Sir Michael Wilshaw has written to teachers informing them of the decision and said the new ratings will influence their school’s overall judgment.
The changes, which will also see a separate judgment introduced for post-16 provision, have been introduced following a public consultation, during which Wilshaw said the plans received “strong support”.
Ofsted is yet to publish its response to the consultation, but when the plans were first announced in March, the inspectorate said it would develop separate inspection criteria for school-based early years provision.
The new criteria will measure pupils’ achievement, the quality of teaching, behaviour and safety, and leadership and management.
The aim of the move is to ensure inspectors place as much emphasis on early years provision as they do on education for five- to 16-year-olds.
Neil Leitch, chief executive of the Pre-school Learning Alliance, has welcomed the announcement, but has concerns about the proposed inspection criteria.
He said: “Early years care and education is pivotal to a child’s long-term learning and development, so it is important that the quality of nursery and reception provision is assessed in its own right.
“That said, we remain concerned about the proposal to base these inspection judgments on achievement, quality of teaching, behaviour and safety, and leadership and management, rather than the existing criteria on which registered early years providers are currently judged.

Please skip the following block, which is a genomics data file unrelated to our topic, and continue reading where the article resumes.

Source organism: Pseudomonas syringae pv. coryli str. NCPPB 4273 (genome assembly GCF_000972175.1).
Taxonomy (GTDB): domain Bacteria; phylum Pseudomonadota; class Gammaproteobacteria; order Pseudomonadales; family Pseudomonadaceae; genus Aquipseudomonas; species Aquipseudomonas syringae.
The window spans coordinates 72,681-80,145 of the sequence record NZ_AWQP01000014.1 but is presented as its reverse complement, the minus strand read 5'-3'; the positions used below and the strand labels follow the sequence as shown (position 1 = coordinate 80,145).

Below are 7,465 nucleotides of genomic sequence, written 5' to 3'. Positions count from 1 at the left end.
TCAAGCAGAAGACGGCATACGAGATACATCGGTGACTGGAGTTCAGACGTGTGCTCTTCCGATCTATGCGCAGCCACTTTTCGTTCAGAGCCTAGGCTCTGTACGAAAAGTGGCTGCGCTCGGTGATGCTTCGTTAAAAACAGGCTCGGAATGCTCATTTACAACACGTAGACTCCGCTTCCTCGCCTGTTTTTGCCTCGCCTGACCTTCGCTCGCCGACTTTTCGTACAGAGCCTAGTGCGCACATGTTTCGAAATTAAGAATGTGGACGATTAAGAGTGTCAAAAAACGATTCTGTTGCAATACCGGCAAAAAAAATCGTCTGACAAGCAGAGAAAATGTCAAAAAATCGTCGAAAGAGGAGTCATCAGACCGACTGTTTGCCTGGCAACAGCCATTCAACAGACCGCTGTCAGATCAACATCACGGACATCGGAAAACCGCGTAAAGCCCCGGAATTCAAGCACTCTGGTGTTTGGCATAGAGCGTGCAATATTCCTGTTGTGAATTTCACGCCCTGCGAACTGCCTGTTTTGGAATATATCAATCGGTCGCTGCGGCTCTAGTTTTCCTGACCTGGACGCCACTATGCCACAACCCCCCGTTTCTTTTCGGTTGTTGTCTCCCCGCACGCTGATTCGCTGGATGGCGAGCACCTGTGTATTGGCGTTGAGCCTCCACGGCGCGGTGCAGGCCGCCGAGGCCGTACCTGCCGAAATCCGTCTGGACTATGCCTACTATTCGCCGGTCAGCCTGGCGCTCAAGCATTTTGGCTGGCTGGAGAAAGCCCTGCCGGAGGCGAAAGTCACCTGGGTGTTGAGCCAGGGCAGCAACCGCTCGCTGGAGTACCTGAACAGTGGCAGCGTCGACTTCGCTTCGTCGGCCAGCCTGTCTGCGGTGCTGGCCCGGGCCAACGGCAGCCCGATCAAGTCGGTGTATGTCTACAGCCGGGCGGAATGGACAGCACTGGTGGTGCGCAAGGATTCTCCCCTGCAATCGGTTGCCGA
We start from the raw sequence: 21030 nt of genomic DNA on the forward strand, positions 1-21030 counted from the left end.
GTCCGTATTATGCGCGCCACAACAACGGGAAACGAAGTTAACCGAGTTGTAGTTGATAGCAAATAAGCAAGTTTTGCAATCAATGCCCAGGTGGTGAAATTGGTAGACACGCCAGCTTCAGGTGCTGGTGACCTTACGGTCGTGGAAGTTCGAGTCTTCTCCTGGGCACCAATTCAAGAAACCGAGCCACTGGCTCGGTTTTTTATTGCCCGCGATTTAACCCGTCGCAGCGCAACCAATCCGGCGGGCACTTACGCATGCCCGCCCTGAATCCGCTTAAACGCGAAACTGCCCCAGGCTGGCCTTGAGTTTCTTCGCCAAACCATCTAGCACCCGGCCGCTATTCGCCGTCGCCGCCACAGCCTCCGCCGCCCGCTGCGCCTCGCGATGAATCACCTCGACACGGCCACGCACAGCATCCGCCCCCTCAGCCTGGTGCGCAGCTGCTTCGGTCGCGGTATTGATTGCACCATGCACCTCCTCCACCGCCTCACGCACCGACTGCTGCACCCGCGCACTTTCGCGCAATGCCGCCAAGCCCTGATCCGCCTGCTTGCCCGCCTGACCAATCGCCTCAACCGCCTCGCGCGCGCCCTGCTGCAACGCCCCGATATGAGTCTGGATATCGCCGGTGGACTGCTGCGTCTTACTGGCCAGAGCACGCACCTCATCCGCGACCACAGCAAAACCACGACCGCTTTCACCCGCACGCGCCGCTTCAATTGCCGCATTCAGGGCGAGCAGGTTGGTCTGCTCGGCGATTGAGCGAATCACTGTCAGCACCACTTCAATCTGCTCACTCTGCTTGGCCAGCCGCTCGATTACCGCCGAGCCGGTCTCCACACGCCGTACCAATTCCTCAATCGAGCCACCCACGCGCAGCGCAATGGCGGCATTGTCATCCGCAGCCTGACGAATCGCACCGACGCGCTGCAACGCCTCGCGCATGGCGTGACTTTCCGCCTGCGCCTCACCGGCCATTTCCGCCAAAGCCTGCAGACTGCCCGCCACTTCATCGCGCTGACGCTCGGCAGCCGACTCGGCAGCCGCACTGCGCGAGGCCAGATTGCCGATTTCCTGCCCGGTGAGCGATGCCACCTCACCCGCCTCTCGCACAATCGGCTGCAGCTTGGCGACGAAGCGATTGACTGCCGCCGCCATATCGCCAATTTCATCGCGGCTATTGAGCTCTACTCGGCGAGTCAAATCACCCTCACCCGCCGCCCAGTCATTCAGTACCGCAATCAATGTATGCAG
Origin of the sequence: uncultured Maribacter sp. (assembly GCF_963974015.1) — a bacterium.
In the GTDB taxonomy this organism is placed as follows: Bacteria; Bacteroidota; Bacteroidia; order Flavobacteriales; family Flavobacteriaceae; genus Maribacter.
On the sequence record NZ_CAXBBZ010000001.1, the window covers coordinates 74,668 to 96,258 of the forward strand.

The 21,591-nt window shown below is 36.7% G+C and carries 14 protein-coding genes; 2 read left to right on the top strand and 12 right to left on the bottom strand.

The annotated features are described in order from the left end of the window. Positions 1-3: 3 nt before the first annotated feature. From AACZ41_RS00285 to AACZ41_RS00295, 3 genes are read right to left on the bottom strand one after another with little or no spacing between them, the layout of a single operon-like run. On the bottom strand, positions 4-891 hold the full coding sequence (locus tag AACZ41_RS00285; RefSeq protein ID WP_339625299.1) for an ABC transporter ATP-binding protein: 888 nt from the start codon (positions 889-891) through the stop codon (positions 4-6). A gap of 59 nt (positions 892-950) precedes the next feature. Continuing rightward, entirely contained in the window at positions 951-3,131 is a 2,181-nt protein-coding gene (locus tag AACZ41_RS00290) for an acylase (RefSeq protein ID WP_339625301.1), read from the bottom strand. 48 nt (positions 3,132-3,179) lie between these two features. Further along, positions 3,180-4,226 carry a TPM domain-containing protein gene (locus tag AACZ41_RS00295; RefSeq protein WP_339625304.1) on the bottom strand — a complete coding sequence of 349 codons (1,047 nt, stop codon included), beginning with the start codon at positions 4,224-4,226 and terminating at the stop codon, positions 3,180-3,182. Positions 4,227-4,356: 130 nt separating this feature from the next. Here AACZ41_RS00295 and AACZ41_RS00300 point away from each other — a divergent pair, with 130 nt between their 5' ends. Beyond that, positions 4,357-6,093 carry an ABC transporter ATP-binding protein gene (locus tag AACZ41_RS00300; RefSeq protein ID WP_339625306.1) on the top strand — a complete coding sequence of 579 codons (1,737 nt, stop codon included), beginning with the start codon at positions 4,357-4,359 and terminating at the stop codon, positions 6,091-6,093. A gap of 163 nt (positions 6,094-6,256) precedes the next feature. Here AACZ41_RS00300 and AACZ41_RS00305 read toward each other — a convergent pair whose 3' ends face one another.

“It is vital that all early years provision – regardless of where this provision is delivered – is assessed against the same criteria to ensure that the inspection process is fair and consistent.”
Similarly, Liz Bayram, chief executive of the Professional Association for Childcare and Early Years, said Ofsted must ensure consistency across the sector.
She said: “We are interested in ensuring that the brief evaluation criteria proposed by Ofsted for the inspection of school-based early years settings is consistent and as robust as the Early Years Foundation Stage (EYFS) inspection framework that all other registered childcare settings currently have to meet.
“It is important that EYFS-based evaluation criteria are used across all early years settings for a consistent approach to quality improvement, so all services support whole child development – physical, emotional and social as well as educational.”